If this guy did his homework, he’d know that in these models, a lot of their customers come to them. I bet he’d be surprised if he were to walk into a STAFDA, electrical or plumbing wholesaler between 6:30 and 9 any morning, that he’d have a pretty good chance of being run over by customers picking up stuff. And they’re not just picking up an order, they’re talking with counter people on how to solve a particular problem. What’s that worth?

Granted, the role of field salesman has changed over the years, and I don’t expect anyone makes cold calls anymore. But the seasoned field salesman is worth his weight in gold. He’s aware of his surroundings as he walks through a plant or construction site identifying opportunities for new sales. You can’t do that on a phone call or an email.

Years ago, I was making a sales call with a salesman who was called into a customer who was having some production problems with cutting tools. I was amazed as this salesman walked onto the shop floor and walked directly to the CNC machine that they were having trouble with (without even being told ) by just listening to the sound of the machine. He suggested a few adjustments to the feeds and speeds and the problem was solved. The point is, they don’t teach that in college or anywhere else. It comes from experience.

I guess the point I’m trying to make is people still like to buy from other people. If you have value and can help them do their job better, you can bet they’ll make time for you. Look at independent buying groups like Affiliated Distributors or NetPlus Alliance. Each year, they post strong sales growth despite the growing competition. I’ll bet field salesman come into that equation somewhere.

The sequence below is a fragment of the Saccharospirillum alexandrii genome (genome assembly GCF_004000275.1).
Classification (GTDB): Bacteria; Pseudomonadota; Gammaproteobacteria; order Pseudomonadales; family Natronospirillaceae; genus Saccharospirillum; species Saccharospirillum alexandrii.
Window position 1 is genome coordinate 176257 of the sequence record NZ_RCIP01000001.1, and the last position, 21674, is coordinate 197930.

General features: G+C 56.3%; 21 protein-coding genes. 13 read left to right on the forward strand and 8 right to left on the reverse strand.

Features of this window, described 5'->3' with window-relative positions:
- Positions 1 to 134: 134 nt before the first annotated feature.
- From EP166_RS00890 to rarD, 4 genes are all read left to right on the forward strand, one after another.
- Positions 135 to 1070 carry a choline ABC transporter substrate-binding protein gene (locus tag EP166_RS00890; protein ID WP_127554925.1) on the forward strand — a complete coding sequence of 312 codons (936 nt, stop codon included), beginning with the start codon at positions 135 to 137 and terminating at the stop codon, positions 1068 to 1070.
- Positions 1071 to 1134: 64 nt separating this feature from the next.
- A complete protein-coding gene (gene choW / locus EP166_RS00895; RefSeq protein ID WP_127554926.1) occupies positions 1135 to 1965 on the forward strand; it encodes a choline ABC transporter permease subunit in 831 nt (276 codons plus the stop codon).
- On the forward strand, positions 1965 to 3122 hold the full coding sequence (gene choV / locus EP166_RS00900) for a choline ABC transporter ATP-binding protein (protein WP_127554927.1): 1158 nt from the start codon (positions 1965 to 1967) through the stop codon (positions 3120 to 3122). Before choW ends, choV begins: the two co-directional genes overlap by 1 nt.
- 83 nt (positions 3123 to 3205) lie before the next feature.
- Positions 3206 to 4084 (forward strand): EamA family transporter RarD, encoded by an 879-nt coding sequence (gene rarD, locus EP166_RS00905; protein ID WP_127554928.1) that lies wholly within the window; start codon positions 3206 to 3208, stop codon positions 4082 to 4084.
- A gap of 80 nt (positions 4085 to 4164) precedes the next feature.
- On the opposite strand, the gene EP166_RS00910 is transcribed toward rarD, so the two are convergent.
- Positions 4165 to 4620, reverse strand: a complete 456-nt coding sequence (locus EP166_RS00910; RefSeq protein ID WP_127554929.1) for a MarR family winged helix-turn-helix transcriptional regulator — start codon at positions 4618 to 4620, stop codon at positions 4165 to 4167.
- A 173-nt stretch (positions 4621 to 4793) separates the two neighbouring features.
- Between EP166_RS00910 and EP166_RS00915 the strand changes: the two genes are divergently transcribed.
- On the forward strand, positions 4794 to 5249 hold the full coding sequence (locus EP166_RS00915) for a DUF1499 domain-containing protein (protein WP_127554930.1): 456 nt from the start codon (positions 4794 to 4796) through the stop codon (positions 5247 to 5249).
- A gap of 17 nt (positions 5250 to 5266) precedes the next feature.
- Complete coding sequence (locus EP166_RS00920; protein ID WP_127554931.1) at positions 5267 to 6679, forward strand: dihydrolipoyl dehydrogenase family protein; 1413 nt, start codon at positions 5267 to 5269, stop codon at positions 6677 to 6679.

LinkedIn Still the Top Performer for B-to-B

February 17, 2015

I don’t know about you, but LinkedIn continues to be a top performer for me and my blog posts. The top referrer is search engines, but LinkedIn is a strong second and Twitter is third for getting the right eyes on my blog.

A recent article in eMarketer.com confirms the fact that among top social sites for B-to-B, LinkedIn remains on top for both usage and effectiveness.

I use LinkedIn exclusively to share my posts with not only the folks that linked to me, but to the numerous LinkedIn groups that I belong to. I’ve had clients who have great success in recruiting the right kind of talent using their paid job searches.

Are you using LinkedIn, and if so, are you having similar success?